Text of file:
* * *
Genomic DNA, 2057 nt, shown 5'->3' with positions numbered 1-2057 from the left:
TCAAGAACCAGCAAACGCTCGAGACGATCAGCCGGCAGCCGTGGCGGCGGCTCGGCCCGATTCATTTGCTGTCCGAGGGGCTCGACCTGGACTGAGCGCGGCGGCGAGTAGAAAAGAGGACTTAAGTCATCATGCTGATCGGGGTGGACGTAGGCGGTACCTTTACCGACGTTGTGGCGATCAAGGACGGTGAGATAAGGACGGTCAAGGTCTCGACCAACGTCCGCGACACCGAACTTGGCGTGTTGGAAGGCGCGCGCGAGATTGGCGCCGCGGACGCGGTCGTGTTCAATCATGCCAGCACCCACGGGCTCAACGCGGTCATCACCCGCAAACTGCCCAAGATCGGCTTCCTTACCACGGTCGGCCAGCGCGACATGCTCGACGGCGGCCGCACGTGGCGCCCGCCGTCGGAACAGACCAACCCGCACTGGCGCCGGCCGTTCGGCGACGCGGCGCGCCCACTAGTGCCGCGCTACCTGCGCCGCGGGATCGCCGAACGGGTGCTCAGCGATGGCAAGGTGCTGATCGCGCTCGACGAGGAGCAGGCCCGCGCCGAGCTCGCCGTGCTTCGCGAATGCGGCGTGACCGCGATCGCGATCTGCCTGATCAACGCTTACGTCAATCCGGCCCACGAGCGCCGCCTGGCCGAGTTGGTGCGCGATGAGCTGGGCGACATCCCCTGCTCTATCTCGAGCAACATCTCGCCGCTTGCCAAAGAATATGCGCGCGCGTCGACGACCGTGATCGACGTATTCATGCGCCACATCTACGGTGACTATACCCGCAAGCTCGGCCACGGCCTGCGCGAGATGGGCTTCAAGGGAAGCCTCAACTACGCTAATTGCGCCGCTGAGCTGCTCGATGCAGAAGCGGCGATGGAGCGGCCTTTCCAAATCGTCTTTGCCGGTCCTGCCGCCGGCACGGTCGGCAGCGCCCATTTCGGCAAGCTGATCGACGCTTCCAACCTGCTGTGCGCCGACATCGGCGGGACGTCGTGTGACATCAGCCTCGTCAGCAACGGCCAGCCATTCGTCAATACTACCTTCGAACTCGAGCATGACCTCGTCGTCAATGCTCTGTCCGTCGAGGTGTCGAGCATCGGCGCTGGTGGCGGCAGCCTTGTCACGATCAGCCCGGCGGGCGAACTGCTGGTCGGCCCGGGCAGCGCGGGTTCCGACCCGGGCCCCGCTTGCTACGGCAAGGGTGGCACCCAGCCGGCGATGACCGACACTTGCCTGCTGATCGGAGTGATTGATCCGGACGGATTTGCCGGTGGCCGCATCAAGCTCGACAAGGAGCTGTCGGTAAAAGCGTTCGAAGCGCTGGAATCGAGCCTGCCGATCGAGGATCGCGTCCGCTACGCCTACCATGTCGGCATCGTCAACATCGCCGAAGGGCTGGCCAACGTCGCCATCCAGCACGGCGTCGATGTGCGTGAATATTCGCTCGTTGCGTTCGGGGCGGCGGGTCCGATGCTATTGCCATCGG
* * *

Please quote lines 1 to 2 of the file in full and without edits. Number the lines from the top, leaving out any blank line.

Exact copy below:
Genomic DNA, 2057 nt, shown 5'->3' with positions numbered 1-2057 from the left:
TCAAGAACCAGCAAACGCTCGAGACGATCAGCCGGCAGCCGTGGCGGCGGCTCGGCCCGATTCATTTGCTGTCCGAGGGGCTCGACCTGGACTGAGCGCGGCGGCGAGTAGAAAAGAGGACTTAAGTCATCATGCTGATCGGGGTGGACGTAGGCGGTACCTTTACCGACGTTGTGGCGATCAAGGACGGTGAGATAAGGACGGTCAAGGTCTCGACCAACGTCCGCGACACCGAACTTGGCGTGTTGGAAGGCGCGCGCGAGATTGGCGCCGCGGACGCGGTCGTGTTCAATCATGCCAGCACCCACGGGCTCAACGCGGTCATCACCCGCAAACTGCCCAAGATCGGCTTCCTTACCACGGTCGGCCAGCGCGACATGCTCGACGGCGGCCGCACGTGGCGCCCGCCGTCGGAACAGACCAACCCGCACTGGCGCCGGCCGTTCGGCGACGCGGCGCGCCCACTAGTGCCGCGCTACCTGCGCCGCGGGATCGCCGAACGGGTGCTCAGCGATGGCAAGGTGCTGATCGCGCTCGACGAGGAGCAGGCCCGCGCCGAGCTCGCCGTGCTTCGCGAATGCGGCGTGACCGCGATCGCGATCTGCCTGATCAACGCTTACGTCAATCCGGCCCACGAGCGCCGCCTGGCCGAGTTGGTGCGCGATGAGCTGGGCGACATCCCCTGCTCTATCTCGAGCAACATCTCGCCGCTTGCCAAAGAATATGCGCGCGCGTCGACGACCGTGATCGACGTATTCATGCGCCACATCTACGGTGACTATACCCGCAAGCTCGGCCACGGCCTGCGCGAGATGGGCTTCAAGGGAAGCCTCAACTACGCTAATTGCGCCGCTGAGCTGCTCGATGCAGAAGCGGCGATGGAGCGGCCTTTCCAAATCGTCTTTGCCGGTCCTGCCGCCGGCACGGTCGGCAGCGCCCATTTCGGCAAGCTGATCGACGCTTCCAACCTGCTGTGCGCCGACATCGGCGGGACGTCGTGTGACATCAGCCTCGTCAGCAACGGCCAGCCATTCGTCAATACTACCTTCGAACTCGAGCATGACCTCGTCGTCAATGCTCTGTCCGTCGAGGTGTCGAGCATCGGCGCTGGTGGCGGCAGCCTTGTCACGATCAGCCCGGCGGGCGAACTGCTGGTCGGCCCGGGCAGCGCGGGTTCCGACCCGGGCCCCGCTTGCTACGGCAAGGGTGGCACCCAGCCGGCGATGACCGACACTTGCCTGCTGATCGGAGTGATTGATCCGGACGGATTTGCCGGTGGCCGCATCAAGCTCGACAAGGAGCTGTCGGTAAAAGCGTTCGAAGCGCTGGAATCGAGCCTGCCGATCGAGGATCGCGTCCGCTACGCCTACCATGTCGGCATCGTCAACATCGCCGAAGGGCTGGCCAACGTCGCCATCCAGCACGGCGTCGATGTGCGTGAATATTCGCTCGTTGCGTTCGGGGCGGCGGGTCCGATGCTATTGCCATCGG